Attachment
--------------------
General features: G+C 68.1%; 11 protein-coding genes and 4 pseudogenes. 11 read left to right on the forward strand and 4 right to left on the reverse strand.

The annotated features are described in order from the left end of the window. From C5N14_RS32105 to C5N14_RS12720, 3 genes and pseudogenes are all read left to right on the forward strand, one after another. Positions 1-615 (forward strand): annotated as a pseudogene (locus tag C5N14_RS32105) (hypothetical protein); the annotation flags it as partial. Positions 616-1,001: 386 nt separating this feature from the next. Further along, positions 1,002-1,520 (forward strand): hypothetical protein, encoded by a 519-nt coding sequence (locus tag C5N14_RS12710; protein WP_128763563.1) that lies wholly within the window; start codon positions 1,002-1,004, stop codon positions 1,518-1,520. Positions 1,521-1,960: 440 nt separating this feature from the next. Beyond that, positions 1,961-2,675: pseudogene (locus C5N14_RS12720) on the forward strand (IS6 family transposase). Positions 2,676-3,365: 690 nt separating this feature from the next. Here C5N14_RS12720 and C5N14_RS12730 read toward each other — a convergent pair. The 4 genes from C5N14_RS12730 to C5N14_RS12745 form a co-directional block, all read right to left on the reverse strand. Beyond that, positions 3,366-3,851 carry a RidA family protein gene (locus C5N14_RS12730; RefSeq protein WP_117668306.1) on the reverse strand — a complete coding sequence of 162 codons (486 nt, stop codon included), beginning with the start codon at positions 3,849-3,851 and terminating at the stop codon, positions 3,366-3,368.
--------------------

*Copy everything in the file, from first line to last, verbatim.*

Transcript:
General features: G+C 68.1%; 11 protein-coding genes and 4 pseudogenes. 11 read left to right on the forward strand and 4 right to left on the reverse strand.

The annotated features are described in order from the left end of the window. From C5N14_RS32105 to C5N14_RS12720, 3 genes and pseudogenes are all read left to right on the forward strand, one after another. Positions 1-615 (forward strand): annotated as a pseudogene (locus tag C5N14_RS32105) (hypothetical protein); the annotation flags it as partial. Positions 616-1,001: 386 nt separating this feature from the next. Further along, positions 1,002-1,520 (forward strand): hypothetical protein, encoded by a 519-nt coding sequence (locus tag C5N14_RS12710; protein WP_128763563.1) that lies wholly within the window; start codon positions 1,002-1,004, stop codon positions 1,518-1,520. Positions 1,521-1,960: 440 nt separating this feature from the next. Beyond that, positions 1,961-2,675: pseudogene (locus C5N14_RS12720) on the forward strand (IS6 family transposase). Positions 2,676-3,365: 690 nt separating this feature from the next. Here C5N14_RS12720 and C5N14_RS12730 read toward each other — a convergent pair. The 4 genes from C5N14_RS12730 to C5N14_RS12745 form a co-directional block, all read right to left on the reverse strand. Beyond that, positions 3,366-3,851 carry a RidA family protein gene (locus C5N14_RS12730; RefSeq protein WP_117668306.1) on the reverse strand — a complete coding sequence of 162 codons (486 nt, stop codon included), beginning with the start codon at positions 3,849-3,851 and terminating at the stop codon, positions 3,366-3,368.